One transgender student said he appreciates how open the campus community is, but there are still aspects of campus life that can be improved to help the LGBTQ community.
Rileigh Darby-McClure, cell and molecular biology senior, was born female, but said he knew he was male from the time he was a young child.
“I had a sense that I was different than the other kids around me,” Darby-McClure said. “I didn’t even know there were other people that felt like me until I was in high school, and then it took me a couple of years to come to terms and realize that’s how I wanted to interact with the world.”
He grew up in Colorado Springs, Colorado, which he said was conservative, so he didn’t know anyone else like him until he moved to Oklahoma City.
When Darby-McClure first came to OCU, he chose “female” on his housing form because he said he wasn’t comfortable being out.
During his first semester, Darby-McClure lived in Banning Hall. In his second semester, he lived in Walker Hall. After that, he moved to Cokesbury Court Apartments, where he’s been ever since.
Darby-McClure said Banning Hall was fine because it was co-ed, but Walker Hall was problematic because it was all female.
“A lot of times, when I went in, they would try to ask me for my ID card, which was always really awkward,” he said. “I would usually come in and make a mad dash for the elevator or the stairs and they’d be hollering after me, but I’d just try to ignore them.”
He pursued non-traditional housing one semester because a non-binary student needed a roommate. Non-binary means they didn’t identify as male or female. Darby-McClure asked his roommates if they would be okay with living with them, and they each had to send an email to housing stating their approval. Although both of his roommates said they were okay with it, one moved out after the non-binary student moved in.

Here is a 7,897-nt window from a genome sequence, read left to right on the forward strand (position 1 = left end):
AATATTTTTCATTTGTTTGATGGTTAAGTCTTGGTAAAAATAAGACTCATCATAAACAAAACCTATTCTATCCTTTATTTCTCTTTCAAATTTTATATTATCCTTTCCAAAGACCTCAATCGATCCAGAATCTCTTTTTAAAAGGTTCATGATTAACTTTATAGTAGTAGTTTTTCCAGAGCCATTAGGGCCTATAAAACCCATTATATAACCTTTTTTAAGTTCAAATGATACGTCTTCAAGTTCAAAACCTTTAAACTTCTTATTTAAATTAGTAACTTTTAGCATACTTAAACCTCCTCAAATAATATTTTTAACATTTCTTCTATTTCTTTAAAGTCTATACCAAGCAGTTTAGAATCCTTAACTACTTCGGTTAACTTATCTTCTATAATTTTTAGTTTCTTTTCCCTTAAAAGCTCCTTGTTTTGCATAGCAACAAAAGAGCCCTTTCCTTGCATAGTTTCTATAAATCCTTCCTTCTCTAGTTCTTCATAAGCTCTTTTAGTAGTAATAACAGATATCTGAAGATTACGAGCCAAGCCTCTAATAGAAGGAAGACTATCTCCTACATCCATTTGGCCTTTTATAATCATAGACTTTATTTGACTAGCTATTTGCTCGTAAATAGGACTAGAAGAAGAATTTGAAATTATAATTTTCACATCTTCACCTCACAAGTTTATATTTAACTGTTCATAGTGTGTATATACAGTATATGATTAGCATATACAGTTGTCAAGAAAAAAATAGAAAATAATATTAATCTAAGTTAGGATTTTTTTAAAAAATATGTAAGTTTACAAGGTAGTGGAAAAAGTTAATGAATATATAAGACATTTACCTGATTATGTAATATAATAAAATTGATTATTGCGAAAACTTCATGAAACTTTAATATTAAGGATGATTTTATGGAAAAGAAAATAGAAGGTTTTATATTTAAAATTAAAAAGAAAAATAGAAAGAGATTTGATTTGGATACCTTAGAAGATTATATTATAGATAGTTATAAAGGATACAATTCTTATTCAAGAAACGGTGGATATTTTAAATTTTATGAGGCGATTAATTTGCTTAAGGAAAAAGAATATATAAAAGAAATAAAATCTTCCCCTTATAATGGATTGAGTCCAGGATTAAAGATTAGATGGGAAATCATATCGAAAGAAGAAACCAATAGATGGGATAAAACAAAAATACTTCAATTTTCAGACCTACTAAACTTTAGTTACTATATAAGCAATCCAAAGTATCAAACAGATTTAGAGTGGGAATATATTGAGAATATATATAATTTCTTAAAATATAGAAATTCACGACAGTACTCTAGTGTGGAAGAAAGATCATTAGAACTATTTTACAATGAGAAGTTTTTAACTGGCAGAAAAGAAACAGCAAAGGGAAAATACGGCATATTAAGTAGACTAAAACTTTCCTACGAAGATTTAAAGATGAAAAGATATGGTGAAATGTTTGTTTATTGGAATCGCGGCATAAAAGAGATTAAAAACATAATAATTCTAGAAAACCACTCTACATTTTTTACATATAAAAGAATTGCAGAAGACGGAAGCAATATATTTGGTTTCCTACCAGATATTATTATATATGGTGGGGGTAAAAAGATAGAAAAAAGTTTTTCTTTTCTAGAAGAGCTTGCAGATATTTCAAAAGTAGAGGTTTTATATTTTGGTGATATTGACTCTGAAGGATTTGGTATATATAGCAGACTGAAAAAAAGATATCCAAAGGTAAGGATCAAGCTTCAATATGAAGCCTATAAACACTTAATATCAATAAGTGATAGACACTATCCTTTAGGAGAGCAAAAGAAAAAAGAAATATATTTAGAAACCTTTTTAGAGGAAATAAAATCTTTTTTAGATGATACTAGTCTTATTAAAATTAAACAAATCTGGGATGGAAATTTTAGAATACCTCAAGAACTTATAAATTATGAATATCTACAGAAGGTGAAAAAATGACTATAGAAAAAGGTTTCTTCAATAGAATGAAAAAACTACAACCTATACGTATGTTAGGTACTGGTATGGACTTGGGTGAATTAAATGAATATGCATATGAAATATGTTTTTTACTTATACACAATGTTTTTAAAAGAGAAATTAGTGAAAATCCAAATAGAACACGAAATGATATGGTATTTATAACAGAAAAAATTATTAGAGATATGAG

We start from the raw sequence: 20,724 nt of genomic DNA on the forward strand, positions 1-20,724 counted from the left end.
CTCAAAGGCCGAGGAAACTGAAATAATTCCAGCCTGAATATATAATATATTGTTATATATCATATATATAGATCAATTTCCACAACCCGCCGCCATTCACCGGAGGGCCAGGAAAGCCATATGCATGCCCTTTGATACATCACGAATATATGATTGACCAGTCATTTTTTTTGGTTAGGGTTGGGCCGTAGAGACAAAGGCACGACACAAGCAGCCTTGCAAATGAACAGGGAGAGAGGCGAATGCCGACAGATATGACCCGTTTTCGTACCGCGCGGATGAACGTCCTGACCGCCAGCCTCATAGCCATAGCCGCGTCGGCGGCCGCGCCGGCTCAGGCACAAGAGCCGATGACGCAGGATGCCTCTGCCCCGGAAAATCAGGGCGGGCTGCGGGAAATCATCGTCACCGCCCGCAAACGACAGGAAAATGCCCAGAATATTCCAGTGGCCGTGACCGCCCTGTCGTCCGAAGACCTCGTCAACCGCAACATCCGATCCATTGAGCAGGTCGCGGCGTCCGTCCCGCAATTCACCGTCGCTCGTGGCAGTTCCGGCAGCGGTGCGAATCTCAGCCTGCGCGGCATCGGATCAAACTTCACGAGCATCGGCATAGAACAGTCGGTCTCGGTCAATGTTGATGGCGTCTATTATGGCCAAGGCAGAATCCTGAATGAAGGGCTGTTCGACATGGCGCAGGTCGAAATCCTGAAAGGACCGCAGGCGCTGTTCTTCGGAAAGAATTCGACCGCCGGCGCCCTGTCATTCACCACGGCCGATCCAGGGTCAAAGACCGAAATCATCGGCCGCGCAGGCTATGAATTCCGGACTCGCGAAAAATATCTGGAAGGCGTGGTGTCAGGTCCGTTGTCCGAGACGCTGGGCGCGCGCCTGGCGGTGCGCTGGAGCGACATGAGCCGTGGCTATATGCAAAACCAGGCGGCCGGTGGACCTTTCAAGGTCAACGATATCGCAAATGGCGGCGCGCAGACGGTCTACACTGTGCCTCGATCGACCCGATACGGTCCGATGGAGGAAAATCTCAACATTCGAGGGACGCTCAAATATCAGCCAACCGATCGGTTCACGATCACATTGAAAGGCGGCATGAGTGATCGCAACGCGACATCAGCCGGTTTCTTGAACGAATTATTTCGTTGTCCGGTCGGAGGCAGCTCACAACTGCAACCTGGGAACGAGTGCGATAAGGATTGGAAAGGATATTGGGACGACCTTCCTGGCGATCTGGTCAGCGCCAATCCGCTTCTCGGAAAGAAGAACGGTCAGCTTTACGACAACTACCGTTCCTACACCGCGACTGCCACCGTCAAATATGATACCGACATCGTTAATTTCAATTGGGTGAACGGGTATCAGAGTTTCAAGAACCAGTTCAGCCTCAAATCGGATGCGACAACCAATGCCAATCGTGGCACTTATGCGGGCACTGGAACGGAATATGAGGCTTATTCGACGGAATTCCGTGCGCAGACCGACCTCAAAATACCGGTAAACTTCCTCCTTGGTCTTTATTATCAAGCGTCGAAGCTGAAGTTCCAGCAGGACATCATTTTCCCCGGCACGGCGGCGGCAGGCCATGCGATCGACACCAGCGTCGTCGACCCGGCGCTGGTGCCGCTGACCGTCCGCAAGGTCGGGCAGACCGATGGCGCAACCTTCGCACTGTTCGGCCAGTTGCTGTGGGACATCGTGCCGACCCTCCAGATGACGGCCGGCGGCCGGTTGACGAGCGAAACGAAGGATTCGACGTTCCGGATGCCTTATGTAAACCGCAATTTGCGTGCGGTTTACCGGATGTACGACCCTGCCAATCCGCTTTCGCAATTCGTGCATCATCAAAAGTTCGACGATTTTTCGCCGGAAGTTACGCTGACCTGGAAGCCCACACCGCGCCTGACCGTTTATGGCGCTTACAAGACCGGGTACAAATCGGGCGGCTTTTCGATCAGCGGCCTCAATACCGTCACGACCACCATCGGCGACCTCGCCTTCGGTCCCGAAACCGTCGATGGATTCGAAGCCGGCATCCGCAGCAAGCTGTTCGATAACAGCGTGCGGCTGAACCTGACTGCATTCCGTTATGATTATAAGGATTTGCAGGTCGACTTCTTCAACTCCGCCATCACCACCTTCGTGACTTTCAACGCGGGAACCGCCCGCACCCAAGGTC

“The fact that OCU is such a small school makes it easy to work with the people that are in charge of housing,” he said. “I would definitely feel comfortable going up and asking them.”
The University of Oklahoma in Norman switched to gender-inclusive housing in 2012 to help the LGBTQ community. Darby-McClure said he wishes Cokesbury would be more gender-inclusive. If he were living off campus, he could live with any gender. He said he also wishes all university forms would ask “female,” “male” or “other” with a place to write something in, instead of just giving two options.
Dr. Amy Ayres, vice president for student affairs and dean of students, said there is no plan in place to be more gender-inclusive, but officials always work to improve things.
“While no housing policy currently exists in regards to gender-inclusive housing, the university continues to evaluate and assess how we can be more inclusive of all of our students, even beyond housing,” Ayres said. “There will be future conversations and thoughtful considerations as we work toward providing an environment that is the most welcoming and inclusive for all students, regardless of gender identity or any other form of expression.”
Another aspect of campus life Darby-McClure said needs improvment is campus restrooms. He said, when he first came to OCU, there was only one gender-neutral restroom on the first floor of the library. Now there are two more outside the caf in Tom and Brenda McDaniel University Center, but there still aren’t many options.
He said he would like to see a gender-neutral restroom in every building because he finds himself rushing to his apartment or trying to decide how long he can wait to use the bathroom so he won’t be late to classes.
“Bathrooms are a big deal for transgender people because you would get adverse reactions going in either bathroom,” Darby-McClure said. “I get it everywhere I go. It’s not like it’s only on campus. If I go in the women’s restroom, then obviously people are like ‘What is this guy doing in here?’”
He said it’ll take time for people to catch up. He also said there was a Title IX meeting on campus a couple of years ago to discuss how to improve aspects of campus to help LGBTQ students and that helped a lot.
Darby-McClure hasn’t undergone the surgery to transition because he’s on the women’s track team and would lose his scholarship, but said he’s going to look into it after he graduates.
He said he appreciates days on campus like Love Not Hate Day and weeks like Better Together because they promote equality.
People are so afraid to ask about someone’s gender, so they don’t and it makes an elephant in the room, but if people would just ask they would learn a lot from transgender people, Darby-McClure said.
“What happens a lot is most people just assume I’m gay, like a gay female. They think I’m a lesbian, and I know that happened, and still happens, but I’m definitely a guy.
“I went to the east coast for an internship once and what struck me over there is that people actually ask you ‘What pronouns do you prefer?’ And there’s not just he and she. There’s they, their, ze, zir, there are a lot of pronouns people might prefer. People here, it sometimes doesn’t seem like they’re there yet or they don’t feel comfortable asking yet.”